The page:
Fear of the dark

Nature

Fear of the dark (also known as Isha) is a common fear or phobia among children and, to a varying degree, adults. A fear of the dark does not always concern darkness itself; it can also be a fear of possible or imagined dangers concealed by darkness. When waking or sleeping, these fears may intertwine with sighting sleep paralysis demons. Some degree of fear of the dark is natural, especially as a phase of child development. Most observers report that fear of the dark rarely appears before the age of two years. When fear of the dark reaches a degree that is severe enough to be considered pathological, it is sometimes called scotophobia (from σκότος – "darkness"), or lygophobia (from λυγή – "twilight").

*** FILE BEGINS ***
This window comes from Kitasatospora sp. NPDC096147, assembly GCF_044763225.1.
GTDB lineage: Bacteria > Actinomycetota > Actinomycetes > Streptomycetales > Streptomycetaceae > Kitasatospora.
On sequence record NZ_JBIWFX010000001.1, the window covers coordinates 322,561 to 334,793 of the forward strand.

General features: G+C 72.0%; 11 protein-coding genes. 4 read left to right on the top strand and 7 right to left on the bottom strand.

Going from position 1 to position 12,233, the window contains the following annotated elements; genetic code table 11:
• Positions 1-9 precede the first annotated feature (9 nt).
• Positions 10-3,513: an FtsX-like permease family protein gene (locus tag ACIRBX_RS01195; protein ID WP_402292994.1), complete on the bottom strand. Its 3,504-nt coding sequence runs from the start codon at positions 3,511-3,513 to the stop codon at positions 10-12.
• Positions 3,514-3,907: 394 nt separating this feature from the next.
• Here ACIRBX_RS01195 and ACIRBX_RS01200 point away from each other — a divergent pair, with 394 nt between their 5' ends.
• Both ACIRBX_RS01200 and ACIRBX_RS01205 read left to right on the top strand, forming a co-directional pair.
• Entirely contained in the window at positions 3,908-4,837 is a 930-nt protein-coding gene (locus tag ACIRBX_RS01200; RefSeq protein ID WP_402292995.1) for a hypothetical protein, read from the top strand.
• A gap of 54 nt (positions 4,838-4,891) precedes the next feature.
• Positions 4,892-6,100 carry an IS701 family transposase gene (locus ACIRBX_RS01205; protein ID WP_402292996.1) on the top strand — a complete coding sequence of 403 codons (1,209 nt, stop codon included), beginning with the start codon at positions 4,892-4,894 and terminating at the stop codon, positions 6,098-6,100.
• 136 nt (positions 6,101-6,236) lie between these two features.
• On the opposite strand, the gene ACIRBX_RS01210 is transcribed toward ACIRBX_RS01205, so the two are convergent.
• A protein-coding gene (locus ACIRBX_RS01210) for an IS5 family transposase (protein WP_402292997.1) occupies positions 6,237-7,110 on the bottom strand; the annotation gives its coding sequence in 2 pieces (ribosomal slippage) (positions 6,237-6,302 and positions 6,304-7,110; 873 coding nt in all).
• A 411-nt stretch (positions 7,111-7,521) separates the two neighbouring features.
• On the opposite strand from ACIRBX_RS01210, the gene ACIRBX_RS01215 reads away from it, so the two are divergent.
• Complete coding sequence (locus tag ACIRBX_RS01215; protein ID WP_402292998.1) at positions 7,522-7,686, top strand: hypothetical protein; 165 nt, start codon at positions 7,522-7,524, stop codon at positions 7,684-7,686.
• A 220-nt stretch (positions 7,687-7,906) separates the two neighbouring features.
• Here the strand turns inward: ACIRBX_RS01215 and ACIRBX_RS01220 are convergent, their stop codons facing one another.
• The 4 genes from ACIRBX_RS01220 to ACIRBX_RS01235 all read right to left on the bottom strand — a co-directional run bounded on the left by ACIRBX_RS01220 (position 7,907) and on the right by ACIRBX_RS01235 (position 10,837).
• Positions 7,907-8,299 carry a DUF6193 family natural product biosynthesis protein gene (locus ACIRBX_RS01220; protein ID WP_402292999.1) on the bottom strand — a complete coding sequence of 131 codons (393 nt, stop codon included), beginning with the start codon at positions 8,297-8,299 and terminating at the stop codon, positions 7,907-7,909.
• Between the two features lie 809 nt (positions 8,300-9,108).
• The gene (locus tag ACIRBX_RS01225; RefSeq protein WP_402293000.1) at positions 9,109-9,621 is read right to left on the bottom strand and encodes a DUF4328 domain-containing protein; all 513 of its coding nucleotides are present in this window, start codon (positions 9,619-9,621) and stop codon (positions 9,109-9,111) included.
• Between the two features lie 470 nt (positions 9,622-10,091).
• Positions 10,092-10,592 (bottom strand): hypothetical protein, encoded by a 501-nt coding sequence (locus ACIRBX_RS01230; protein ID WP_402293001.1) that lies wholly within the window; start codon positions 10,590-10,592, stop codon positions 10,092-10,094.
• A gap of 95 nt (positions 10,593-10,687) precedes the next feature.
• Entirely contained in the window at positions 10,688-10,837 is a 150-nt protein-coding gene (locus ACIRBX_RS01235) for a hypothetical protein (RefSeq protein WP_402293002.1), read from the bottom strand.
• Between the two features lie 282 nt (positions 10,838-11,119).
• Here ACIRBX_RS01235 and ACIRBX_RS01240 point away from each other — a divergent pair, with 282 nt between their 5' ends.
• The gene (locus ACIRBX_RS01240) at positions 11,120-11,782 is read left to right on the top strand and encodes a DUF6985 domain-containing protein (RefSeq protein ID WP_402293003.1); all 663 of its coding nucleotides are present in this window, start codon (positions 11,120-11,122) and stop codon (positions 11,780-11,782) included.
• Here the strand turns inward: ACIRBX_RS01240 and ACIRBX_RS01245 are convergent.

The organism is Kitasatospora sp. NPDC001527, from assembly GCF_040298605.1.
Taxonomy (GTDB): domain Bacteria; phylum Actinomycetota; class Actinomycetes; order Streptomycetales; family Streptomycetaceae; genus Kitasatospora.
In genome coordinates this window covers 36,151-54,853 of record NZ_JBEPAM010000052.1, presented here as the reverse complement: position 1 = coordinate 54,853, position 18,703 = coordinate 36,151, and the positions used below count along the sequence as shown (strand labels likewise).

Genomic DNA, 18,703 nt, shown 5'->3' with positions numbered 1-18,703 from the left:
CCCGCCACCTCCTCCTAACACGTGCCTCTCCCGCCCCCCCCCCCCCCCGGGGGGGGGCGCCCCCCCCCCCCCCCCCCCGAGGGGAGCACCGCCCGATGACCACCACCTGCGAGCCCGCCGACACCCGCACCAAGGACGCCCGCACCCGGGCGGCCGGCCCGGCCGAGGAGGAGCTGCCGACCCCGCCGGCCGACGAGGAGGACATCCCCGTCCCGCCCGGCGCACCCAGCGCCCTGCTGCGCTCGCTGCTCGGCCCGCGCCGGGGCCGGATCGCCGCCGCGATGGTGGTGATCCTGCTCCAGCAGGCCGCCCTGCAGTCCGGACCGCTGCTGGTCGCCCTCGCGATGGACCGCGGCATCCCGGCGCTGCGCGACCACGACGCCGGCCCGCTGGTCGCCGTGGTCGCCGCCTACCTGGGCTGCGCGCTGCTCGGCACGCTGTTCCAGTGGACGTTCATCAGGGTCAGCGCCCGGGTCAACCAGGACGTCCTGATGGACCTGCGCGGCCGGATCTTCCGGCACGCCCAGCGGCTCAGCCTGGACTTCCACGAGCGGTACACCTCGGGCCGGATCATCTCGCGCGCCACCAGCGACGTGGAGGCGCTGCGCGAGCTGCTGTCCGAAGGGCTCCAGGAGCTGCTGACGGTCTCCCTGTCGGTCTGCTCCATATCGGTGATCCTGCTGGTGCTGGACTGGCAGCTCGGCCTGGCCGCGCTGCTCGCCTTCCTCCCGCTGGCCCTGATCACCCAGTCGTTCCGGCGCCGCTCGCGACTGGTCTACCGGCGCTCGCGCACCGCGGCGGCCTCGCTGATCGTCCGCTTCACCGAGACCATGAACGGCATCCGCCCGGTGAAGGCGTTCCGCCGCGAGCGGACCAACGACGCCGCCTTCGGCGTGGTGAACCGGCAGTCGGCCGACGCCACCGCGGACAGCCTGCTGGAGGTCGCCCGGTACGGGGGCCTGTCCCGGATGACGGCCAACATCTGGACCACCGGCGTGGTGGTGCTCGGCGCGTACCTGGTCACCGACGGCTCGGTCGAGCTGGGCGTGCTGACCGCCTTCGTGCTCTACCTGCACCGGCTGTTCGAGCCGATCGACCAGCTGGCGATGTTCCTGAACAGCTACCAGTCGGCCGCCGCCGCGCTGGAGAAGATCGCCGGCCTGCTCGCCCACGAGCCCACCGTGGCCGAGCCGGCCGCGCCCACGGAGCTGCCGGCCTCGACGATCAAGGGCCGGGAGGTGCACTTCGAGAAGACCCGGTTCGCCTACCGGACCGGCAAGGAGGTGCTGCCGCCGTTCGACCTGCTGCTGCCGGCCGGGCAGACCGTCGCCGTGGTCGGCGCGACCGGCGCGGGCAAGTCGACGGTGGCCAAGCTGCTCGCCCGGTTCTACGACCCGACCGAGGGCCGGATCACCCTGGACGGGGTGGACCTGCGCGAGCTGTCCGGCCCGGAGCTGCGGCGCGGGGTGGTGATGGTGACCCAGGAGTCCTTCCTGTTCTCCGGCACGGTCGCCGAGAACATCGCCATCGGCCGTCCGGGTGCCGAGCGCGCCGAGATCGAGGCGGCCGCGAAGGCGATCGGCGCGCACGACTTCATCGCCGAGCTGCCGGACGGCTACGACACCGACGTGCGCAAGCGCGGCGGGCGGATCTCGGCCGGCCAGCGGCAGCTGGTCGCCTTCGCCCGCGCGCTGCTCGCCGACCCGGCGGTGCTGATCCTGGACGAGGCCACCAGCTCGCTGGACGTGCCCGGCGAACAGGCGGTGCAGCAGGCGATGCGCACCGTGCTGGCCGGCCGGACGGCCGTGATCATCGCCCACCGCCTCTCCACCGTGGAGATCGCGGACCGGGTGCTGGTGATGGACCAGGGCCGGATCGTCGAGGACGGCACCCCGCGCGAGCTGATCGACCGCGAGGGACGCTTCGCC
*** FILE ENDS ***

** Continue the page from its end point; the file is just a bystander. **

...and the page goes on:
Some researchers, beginning with Sigmund Freud, consider the fear of the dark to be a manifestation of separation anxiety disorder.

An alternate theory was posited in the 1960s, when scientists conducted experiments in a search for molecules responsible for memory. In one experiment, rats, normally nocturnal animals, were conditioned to fear the dark and a substance called "scotophobin" was supposedly extracted from the rats' brains; this substance was claimed to be responsible for remembering this fear. These findings were subsequently debunked.

Source: Wikipedia

Value(s) 
Type 
(G) Very specific problems